There’s always time to research veterans
Just like that, Veterans Day came and went. Unfortunately, we’re conditioned by various media to start thinking about the next holiday, especially if it’s got strong commercial value.
That doesn’t mean we have to.
Veterans DAY provides an annual reminder to reflect on the sacrifice offered by many brave men and women who defend our country. But, Veterans Day provides an opportunity to do much more.
Remember to honor the veterans of all wars, recent or long ago. Remember to thank those still in uniform, whether it’s someone you grew up with or a stranger you may encounter at random. Don’t know any veterans? Do some research on the history of veterans in your hometown, county or state.
You may be surprised by how important military service has been to your community. Or you may be able to help others by sharing history learned from your own family. The commitment made by our veterans is a lifelong commitment that should be mirrored by our lifelong reverence.
Let’s educate ourselves about the rich history of service in our area and not just for one week in November.
When I first roamed the halls of the Pierce County Tribune, I flipped through the 1944 volume just to see what the newspaper looked like then. I stopped on March 2 because of a headline on the front page: “Rugby Woman Has Six Sons In Service Of Their Country”.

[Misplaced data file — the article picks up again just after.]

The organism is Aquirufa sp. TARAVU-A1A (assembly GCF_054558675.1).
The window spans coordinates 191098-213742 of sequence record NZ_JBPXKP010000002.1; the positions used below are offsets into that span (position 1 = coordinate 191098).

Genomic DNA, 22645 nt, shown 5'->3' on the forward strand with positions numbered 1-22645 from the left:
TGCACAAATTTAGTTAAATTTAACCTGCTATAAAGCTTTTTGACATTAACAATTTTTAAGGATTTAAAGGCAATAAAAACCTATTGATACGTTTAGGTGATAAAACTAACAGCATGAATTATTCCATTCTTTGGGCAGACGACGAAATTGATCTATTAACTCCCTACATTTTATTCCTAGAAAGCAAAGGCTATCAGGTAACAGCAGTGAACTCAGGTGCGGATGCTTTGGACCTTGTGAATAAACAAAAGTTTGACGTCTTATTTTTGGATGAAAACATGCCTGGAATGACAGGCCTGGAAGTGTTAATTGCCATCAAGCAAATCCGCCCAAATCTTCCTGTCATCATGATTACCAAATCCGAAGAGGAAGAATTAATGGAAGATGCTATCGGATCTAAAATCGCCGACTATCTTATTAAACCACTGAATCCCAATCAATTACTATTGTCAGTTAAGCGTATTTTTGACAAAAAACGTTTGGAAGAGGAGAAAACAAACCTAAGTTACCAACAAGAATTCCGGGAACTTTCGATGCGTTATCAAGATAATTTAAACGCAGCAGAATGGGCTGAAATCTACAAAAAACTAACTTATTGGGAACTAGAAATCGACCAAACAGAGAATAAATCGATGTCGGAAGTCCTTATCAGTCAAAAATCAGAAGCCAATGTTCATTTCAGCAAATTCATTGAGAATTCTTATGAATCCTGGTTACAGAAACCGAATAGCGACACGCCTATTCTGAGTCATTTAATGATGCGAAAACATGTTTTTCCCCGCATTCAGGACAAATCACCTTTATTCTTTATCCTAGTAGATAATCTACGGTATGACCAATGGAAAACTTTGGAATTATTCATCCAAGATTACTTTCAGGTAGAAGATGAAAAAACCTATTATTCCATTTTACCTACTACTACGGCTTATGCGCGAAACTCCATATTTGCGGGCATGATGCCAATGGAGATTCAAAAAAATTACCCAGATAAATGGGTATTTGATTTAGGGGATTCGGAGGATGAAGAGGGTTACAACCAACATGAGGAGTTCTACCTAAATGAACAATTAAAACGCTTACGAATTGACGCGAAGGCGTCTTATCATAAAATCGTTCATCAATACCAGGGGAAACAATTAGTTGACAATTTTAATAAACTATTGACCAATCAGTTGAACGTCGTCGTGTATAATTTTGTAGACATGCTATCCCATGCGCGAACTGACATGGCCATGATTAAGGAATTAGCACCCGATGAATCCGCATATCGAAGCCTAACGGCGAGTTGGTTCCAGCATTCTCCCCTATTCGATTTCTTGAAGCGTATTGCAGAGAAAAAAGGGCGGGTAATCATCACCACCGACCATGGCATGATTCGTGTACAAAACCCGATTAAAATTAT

“Wow,” I thought. “They might’ve represented a significant percentage of Rugby men in service.” Maybe not. North Dakota has always been well represented in the military and currently has the highest percentage of residents serving of any state. Either way, six is a huge number from one family.
The woman was Mrs. Anna Heitsch, the widow of Henry Heitsch, and a picture of her was surrounded by six smaller mug shots of her sons in uniform. At the time, five of the boys were in the army: Pvt. Adiel, 40; Pvt. Gordon, 32; Sgt. Hugo, 28; Pfc. Roland, 27; and Lt. Chester, 26. John W., 19, was an Apprentice Seaman in the navy. One served in England, one in New Guinea, the youngest was at bootcamp in Farragut, Idaho.
The short, unattributed article, published while L.H. Bratton was editor and publisher of the Tribune, honored both the men and their mother. Strong family support is always a crucial component for our enlisted men and women.
The author’s last paragraph read: “It is practically a full-time job for the mother to keep up her correspondence with her sons and to keep the Tribune posted on the boys’ latest change of address. Often she apologizes for taking so much of our time. It would seem that she would never again need to apologize for anything she gets in these good old United States. The country’s debt to her will never be paid.”
I’m curious what became of the brothers and hope to hear from any readers with knowledge of this remarkable American family from Rugby.
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